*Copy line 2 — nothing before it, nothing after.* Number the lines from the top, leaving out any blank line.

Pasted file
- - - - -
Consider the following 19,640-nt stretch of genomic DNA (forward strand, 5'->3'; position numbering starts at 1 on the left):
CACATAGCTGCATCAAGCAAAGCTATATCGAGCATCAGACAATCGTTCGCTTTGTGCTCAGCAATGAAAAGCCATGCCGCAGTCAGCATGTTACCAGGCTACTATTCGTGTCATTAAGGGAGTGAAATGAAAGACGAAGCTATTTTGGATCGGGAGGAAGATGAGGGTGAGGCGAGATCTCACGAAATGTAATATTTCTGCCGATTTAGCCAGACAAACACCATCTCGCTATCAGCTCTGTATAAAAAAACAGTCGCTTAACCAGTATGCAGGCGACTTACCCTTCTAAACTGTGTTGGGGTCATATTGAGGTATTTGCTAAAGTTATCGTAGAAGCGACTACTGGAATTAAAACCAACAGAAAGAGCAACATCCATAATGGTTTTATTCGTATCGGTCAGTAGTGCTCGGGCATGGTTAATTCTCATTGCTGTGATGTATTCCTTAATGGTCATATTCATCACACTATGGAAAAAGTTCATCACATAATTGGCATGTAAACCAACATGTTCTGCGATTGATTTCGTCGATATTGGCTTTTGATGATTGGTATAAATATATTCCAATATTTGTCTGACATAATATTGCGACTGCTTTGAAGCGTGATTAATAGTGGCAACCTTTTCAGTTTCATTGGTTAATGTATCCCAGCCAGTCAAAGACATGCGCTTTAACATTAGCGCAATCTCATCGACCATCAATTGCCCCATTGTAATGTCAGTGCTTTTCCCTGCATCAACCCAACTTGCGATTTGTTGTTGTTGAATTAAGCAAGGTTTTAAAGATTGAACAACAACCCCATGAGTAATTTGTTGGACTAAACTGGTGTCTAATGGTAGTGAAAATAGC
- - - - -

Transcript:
CACATAGCTGCATCAAGCAAAGCTATATCGAGCATCAGACAATCGTTCGCTTTGTGCTCAGCAATGAAAAGCCATGCCGCAGTCAGCATGTTACCAGGCTACTATTCGTGTCATTAAGGGAGTGAAATGAAAGACGAAGCTATTTTGGATCGGGAGGAAGATGAGGGTGAGGCGAGATCTCACGAAATGTAATATTTCTGCCGATTTAGCCAGACAAACACCATCTCGCTATCAGCTCTGTATAAAAAAACAGTCGCTTAACCAGTATGCAGGCGACTTACCCTTCTAAACTGTGTTGGGGTCATATTGAGGTATTTGCTAAAGTTATCGTAGAAGCGACTACTGGAATTAAAACCAACAGAAAGAGCAACATCCATAATGGTTTTATTCGTATCGGTCAGTAGTGCTCGGGCATGGTTAATTCTCATTGCTGTGATGTATTCCTTAATGGTCATATTCATCACACTATGGAAAAAGTTCATCACATAATTGGCATGTAAACCAACATGTTCTGCGATTGATTTCGTCGATATTGGCTTTTGATGATTGGTATAAATATATTCCAATATTTGTCTGACATAATATTGCGACTGCTTTGAAGCGTGATTAATAGTGGCAACCTTTTCAGTTTCATTGGTTAATGTATCCCAGCCAGTCAAAGACATGCGCTTTAACATTAGCGCAATCTCATCGACCATCAATTGCCCCATTGTAATGTCAGTGCTTTTCCCTGCATCAACCCAACTTGCGATTTGTTGTTGTTGAATTAAGCAAGGTTTTAAAGATTGAACAACAACCCCATGAGTAATTTGTTGGACTAAACTGGTGTCTAATGGTAGTGAAAATAGC